“It will provide business and investors with the certainty and confidence that they require to make long-term decisions about the future allocation of their capital.” That’s the reaction of Australia’s Institute of Chartered Accountants to the government’s proposal to put a price on pollution.
The response from leaders in affected industries hasn’t been so clinical. But if the US experience is any guide, these environmental regulations--which aren’t a done deal--won’t be as debilitating to business as some interested parties would have you believe.
From an economic perspective, the wisdom of Australia assuming a leadership role on greenhouse gas emissions is questionable; the plan involves industries that have driven the country’s economy for a decade. But the ambitious plan would cut emissions in one of the developed world’s top polluters to at least 5 percent of 2000 levels by 2020. Nevertheless, the “Clean Energy Plan” advanced by Prime Minister Julia Gillard appears relatively benign.
Beginning Jul. 1, 2012, Australia’s 500 biggest polluters will pay a tax of AUD23 (about USD24.65) per metric ton of carbon emitted. The carbon tax will increase by 2.5 percent per year, plus inflation. In 2015 this scheme will expire and the market will set the price of carbon emissions and emissions credits. At that point, Australia will be home to the largest cap-and-trade scheme outside Europe.
According to this proposal, the market price of carbon credits would decline as businesses reduce their carbon output. In theory, such a regimen would incentivize efforts to improve energy efficiency.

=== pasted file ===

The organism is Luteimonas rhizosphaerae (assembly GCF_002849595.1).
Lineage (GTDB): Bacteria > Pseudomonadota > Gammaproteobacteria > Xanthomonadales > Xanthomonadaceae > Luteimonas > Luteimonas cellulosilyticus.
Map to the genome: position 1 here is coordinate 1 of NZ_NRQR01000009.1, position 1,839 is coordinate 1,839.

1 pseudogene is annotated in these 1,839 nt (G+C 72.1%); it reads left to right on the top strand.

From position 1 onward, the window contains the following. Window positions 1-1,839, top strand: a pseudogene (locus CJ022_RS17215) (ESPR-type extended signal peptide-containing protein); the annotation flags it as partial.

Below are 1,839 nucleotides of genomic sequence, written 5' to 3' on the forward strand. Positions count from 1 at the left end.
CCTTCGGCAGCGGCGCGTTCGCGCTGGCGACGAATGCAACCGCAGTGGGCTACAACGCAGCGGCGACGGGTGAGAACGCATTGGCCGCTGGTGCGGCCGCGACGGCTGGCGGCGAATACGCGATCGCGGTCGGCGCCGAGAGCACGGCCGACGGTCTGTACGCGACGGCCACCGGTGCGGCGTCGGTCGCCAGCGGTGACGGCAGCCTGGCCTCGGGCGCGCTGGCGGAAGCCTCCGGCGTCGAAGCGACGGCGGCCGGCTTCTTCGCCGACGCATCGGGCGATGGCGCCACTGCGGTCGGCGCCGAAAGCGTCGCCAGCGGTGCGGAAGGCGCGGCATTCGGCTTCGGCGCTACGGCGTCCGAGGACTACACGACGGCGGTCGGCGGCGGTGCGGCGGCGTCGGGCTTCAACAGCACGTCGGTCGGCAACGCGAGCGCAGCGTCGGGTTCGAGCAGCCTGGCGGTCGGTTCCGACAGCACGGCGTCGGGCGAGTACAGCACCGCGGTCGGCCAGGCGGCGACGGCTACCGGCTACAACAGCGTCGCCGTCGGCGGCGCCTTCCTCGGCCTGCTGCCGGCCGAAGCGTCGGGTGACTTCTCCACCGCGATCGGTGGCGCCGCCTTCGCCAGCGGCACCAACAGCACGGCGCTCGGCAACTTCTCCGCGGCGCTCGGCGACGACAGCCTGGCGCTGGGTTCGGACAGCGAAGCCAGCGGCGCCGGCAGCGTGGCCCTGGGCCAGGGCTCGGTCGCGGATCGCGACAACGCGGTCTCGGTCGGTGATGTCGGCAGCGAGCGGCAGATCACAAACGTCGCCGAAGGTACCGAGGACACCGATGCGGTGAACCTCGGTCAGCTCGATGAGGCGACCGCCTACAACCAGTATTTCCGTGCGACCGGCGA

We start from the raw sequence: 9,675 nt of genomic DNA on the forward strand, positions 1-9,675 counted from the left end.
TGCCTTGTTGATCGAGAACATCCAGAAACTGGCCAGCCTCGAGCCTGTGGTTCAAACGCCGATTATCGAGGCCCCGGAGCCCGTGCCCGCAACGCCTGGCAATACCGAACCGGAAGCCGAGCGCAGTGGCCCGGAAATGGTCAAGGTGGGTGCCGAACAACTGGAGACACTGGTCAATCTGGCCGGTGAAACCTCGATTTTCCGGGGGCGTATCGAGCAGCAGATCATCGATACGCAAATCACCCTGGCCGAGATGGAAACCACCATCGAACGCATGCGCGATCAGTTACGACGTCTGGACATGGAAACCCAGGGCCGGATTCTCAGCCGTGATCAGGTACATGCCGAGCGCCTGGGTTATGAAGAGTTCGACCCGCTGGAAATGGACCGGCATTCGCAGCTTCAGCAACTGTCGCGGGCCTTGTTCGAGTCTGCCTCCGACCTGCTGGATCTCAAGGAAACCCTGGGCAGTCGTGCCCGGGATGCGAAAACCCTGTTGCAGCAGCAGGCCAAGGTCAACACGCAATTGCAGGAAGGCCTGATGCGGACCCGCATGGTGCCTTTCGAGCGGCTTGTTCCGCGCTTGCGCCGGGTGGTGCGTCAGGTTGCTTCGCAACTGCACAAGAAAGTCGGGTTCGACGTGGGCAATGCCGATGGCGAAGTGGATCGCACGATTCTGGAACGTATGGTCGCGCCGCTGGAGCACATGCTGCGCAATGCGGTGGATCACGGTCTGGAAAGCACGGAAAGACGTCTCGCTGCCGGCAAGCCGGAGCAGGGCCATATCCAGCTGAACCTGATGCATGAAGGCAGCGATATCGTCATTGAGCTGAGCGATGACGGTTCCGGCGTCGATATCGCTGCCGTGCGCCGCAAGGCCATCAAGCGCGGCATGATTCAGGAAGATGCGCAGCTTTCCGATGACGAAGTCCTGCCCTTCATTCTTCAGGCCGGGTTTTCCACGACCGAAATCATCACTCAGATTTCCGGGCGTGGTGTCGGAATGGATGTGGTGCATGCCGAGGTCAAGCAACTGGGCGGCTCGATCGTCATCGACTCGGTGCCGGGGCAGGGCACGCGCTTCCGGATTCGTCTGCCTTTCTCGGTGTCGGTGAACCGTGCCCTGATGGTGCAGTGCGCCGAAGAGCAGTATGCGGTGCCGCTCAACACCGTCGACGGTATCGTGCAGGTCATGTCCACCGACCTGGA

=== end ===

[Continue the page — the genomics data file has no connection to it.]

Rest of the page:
The plan also includes measures to soften the blow to business. The government would set aside AUD9.2 billion over the first three years to help industries adjust to the new tax, including AUD5.5 billion for upgrading coal-fired power plants that aren’t closed down; AUD1.3 billion for coal mines to target methane emissions; and an additional AUD1.3 billion to create jobs at the mines most affected by the tax.
High-emission exporters, such as steel, aluminum and pulp and paper makers, would get free carbon permits to assist them while they undertake initiatives to reduce pollution. The proposal grants the steel industry an additional AUD300 million in “adjustment payments.”
The government would also purchase and decommission the worst coal-fired power plants--about 2,000 megawatts of generation capacity--including the controversial Hazelwood power plant, reputed to be Australia’s least carbon-efficient power station.
With AUD10 billion in start-up funding, a newly established Clean Energy Finance Corp will invest in companies seeking to get green energy projects off the ground. Another new body, the Australian Renewable Energy Agency, would receive AUD3.2 billion to support the development of renewable energy.
The proposal excludes fuel for most business and personal transportation from the carbon tax, but owners of heavy transport vehicles will face levies in 2014. Domestic aviation fuel taxes would also increase by an amount equal to the carbon tax.
Average assistance to households under the plan is forecast to offset the cost-of-living increases that will result as carbon-tax-paying polluters pass on costs to customers. This will form the cornerstone of Gillard’s defense of her Clean Energy Plan, which faces considerable public opposition.
The carbon tax, should it be enacted, would land squarely on coal-fired power plants that produce 77 percent of the country’s electricity and iron and mineral mining companies that account for 35 percent of Australian exports.
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Disclosure: I have no positions in any stocks mentioned, and no plans to initiate any positions within the next 72 hours.